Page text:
By Stephen Cadogan
The Department of Agriculture has been “taken on” by 33 of the landowners around the country who have been penalised for claiming payments on fire-damaged hectares.
They are among hundreds of landowners nationally deemed by the Department of Agriculture to have over-claimed payments in the 2017 Basic Payment Scheme (BPS), on land which was burned outside of the permitted time-frame.
Where land was burned between March 1 and August 31, it is not eligible for a BPS payment.
The 33 landowners have shares in up to 1,000 fire-damaged hectares at Killerry Mountain on the Sligo- Leitrim border.
“They have taken advice on this and will push it as far as they can”, said local Fianna Fáil TD Eamon Scanlon.
He said: “These farmers are being victimised. None of them started the fire, and they have sworn affidavits relating to that too.
“There is much access to the mountain for walkers and campers, making it difficult to pinpoint exactly how the fire started.
“It is completely unfair to penalise the farmers in question or to assume they had any part in starting the gorse fires.
The Killerry Mountain commonage land includes 5 km of the Sligo Way waymarked long-distance walking route, by permission of landowners and farmers.
Mr Scanlon said: “Some 60 people a day walk that particular stretch across the Killery Mountain, because it is beautiful countryside.
“I do not think any of those walkers, because they respect the rural areas, would start a fire deliberately, and no farmer would start a fire deliberately outside the burning time. It was probably an accident where a cigarette butt, a bit of glass or whatever else started that fire.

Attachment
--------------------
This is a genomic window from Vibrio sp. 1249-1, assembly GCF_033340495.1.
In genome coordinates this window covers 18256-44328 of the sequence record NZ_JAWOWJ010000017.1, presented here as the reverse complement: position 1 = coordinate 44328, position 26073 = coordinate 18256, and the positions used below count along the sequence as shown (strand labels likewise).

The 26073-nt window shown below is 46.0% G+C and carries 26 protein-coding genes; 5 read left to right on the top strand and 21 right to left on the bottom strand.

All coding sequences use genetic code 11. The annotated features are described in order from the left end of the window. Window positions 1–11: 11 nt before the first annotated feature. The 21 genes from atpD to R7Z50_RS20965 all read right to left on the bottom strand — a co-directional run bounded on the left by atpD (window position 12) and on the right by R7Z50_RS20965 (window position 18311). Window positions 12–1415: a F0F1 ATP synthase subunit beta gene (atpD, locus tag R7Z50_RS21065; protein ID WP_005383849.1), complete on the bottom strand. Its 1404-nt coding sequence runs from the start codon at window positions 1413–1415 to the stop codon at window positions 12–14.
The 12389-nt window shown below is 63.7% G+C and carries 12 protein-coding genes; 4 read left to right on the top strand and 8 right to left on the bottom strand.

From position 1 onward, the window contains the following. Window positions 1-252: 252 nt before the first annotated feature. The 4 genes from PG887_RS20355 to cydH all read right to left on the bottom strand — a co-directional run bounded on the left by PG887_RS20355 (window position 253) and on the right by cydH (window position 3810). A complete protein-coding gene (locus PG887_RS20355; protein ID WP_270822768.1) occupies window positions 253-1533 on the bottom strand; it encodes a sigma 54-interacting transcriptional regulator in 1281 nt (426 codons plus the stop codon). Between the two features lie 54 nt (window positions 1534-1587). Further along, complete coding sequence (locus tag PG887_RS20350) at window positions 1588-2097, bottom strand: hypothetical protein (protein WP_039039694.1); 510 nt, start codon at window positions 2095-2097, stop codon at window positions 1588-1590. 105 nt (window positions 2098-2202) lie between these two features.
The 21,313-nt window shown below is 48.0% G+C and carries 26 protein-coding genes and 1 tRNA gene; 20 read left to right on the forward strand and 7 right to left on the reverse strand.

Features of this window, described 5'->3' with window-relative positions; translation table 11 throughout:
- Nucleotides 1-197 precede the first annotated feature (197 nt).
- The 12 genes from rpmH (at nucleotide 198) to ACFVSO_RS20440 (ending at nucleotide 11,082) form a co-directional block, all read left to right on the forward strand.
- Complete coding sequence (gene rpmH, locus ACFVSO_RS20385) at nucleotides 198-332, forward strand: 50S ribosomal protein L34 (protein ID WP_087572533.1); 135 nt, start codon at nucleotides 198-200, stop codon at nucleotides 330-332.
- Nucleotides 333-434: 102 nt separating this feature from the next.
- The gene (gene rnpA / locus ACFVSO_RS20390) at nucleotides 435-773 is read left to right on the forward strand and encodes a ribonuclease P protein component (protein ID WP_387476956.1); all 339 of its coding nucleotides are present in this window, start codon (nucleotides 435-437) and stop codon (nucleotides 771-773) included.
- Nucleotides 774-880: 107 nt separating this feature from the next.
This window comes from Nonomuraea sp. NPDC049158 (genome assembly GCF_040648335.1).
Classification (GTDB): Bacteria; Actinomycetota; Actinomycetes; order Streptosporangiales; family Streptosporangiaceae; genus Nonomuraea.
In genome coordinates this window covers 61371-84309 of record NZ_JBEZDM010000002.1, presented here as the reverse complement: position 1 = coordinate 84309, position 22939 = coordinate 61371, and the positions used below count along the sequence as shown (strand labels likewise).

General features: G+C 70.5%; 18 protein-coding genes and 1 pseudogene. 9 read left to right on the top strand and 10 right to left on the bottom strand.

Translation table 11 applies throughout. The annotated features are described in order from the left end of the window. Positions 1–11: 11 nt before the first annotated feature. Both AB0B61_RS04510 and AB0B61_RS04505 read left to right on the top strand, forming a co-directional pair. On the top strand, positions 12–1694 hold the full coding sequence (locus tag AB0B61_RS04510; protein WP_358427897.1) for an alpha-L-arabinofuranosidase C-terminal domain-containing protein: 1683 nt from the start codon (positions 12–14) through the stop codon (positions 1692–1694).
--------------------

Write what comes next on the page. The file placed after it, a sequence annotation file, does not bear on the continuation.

“These farmers are now being heavily penalised for something they did not do. It is affecting them and their families. It is an area with poor quality land, and this penalty affects not only the land on the mountain that they have lost because of fire, but also the lowlands they have.”
Mr Scanlon said payments for 2017 to the Killerry Mountain farmers were withheld until Christmas week. Then, most of them received very little, with some losing between €4,000 and €10,000.
Mr Scanlon said the farmers are being penalised due to a major gorse fire which started on May 3.
Tt was one of an estimated 97 illegal wildfires between March 24 and May 22, in 19 counties (including Cork, Kerry, Limerick, Tipperary, and Waterford in Munster), and farmers in all these areas face the threat of similar payment penalties.